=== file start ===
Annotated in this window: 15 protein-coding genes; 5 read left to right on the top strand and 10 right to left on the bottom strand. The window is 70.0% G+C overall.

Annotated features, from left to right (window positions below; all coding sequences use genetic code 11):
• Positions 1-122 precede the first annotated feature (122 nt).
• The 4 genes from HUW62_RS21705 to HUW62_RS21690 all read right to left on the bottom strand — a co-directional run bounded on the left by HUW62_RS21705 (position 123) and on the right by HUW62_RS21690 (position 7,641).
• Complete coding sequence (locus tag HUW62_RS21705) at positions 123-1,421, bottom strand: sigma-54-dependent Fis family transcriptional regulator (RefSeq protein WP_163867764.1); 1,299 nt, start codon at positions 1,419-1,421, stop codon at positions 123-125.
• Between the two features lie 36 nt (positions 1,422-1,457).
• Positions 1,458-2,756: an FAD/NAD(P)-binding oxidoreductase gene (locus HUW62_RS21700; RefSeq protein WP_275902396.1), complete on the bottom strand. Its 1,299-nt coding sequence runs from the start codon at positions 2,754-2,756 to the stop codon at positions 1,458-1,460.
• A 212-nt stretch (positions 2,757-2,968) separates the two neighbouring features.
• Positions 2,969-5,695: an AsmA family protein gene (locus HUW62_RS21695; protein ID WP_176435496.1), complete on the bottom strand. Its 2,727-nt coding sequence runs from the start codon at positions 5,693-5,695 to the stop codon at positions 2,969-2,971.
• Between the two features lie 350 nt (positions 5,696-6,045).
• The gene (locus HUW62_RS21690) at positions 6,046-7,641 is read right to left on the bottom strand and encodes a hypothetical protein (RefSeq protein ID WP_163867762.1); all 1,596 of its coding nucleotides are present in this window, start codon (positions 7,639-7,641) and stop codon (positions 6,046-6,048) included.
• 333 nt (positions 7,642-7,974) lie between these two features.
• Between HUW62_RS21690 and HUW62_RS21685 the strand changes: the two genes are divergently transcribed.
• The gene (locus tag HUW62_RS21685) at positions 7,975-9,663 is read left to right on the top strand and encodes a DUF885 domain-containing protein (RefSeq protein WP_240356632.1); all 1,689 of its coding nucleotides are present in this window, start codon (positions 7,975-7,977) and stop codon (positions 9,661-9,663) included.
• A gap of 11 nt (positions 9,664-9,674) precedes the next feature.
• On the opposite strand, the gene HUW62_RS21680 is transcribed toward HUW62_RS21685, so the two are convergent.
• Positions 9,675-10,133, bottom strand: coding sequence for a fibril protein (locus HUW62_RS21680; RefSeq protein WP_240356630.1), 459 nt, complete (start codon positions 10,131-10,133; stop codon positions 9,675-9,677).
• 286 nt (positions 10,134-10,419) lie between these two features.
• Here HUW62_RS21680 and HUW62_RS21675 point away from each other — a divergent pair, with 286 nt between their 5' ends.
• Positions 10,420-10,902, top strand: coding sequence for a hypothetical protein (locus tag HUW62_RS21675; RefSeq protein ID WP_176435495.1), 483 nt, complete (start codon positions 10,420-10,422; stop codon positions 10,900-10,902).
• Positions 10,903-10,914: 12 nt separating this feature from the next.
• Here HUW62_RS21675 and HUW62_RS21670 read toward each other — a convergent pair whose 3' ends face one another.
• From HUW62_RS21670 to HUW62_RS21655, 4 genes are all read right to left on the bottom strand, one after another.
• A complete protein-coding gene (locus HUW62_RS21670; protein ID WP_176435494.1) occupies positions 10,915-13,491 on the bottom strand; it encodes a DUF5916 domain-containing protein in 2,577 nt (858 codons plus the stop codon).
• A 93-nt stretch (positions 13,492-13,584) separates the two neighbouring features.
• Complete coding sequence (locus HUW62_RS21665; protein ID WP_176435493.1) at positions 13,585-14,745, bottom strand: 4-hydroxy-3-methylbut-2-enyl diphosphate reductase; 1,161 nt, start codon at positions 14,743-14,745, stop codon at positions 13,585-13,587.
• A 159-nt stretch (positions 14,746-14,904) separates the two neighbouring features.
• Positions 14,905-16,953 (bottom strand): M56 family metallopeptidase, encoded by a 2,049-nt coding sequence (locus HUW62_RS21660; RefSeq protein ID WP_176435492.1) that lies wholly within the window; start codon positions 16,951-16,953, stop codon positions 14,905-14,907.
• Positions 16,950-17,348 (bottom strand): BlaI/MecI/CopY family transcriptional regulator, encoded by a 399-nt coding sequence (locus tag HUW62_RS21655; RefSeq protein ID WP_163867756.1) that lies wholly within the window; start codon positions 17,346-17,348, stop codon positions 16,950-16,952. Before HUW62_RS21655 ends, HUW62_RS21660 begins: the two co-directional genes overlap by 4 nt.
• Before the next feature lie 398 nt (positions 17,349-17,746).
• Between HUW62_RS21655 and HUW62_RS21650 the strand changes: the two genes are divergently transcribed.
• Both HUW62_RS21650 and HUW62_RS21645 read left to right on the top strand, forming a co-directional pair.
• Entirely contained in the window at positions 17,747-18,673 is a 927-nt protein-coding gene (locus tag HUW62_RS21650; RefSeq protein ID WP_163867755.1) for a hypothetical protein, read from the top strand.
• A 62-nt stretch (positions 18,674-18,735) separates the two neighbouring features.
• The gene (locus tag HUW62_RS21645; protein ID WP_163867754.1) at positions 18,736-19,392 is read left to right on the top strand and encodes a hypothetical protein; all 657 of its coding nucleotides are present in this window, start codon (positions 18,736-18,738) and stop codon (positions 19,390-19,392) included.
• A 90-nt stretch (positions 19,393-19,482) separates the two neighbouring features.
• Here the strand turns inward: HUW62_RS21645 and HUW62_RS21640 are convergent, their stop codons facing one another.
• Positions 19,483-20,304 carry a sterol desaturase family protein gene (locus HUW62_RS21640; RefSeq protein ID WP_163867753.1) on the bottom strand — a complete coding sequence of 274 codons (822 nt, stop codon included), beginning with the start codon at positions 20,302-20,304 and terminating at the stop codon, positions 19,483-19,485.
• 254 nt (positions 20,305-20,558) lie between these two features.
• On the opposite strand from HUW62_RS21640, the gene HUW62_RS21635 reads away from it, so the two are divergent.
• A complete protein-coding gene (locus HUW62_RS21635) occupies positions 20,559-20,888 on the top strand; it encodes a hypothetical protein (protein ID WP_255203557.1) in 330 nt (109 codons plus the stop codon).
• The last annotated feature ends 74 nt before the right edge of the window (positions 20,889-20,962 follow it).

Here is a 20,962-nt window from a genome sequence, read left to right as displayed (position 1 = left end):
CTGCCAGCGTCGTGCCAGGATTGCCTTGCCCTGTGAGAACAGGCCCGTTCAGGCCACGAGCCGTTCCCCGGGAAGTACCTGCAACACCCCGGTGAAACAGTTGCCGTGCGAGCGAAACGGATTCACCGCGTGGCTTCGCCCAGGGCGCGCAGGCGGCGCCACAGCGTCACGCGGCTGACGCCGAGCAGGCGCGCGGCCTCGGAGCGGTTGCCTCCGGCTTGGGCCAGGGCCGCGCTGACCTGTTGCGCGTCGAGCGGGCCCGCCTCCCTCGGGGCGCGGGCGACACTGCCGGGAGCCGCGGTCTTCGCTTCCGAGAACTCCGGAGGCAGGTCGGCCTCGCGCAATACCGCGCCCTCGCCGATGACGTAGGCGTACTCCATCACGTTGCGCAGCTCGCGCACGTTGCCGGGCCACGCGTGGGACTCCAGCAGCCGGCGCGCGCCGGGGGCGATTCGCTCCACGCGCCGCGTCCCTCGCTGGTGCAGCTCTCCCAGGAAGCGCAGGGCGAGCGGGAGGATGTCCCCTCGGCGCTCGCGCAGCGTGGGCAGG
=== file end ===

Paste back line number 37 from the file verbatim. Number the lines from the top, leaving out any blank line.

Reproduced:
• Here the strand turns inward: HUW62_RS21645 and HUW62_RS21640 are convergent, their stop codons facing one another.